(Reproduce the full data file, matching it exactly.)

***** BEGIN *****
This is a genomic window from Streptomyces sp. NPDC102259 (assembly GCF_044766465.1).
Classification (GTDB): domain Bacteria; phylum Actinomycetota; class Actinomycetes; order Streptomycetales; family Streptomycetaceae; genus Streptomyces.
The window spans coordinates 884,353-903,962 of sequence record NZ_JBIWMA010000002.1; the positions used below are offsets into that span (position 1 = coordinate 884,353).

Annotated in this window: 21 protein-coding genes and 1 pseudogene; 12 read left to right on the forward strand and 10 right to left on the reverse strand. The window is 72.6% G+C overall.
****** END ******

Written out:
This is a genomic window from Streptomyces sp. NPDC102259 (assembly GCF_044766465.1).
Classification (GTDB): domain Bacteria; phylum Actinomycetota; class Actinomycetes; order Streptomycetales; family Streptomycetaceae; genus Streptomyces.
The window spans coordinates 884,353-903,962 of sequence record NZ_JBIWMA010000002.1; the positions used below are offsets into that span (position 1 = coordinate 884,353).

Annotated in this window: 21 protein-coding genes and 1 pseudogene; 12 read left to right on the forward strand and 10 right to left on the reverse strand. The window is 72.6% G+C overall.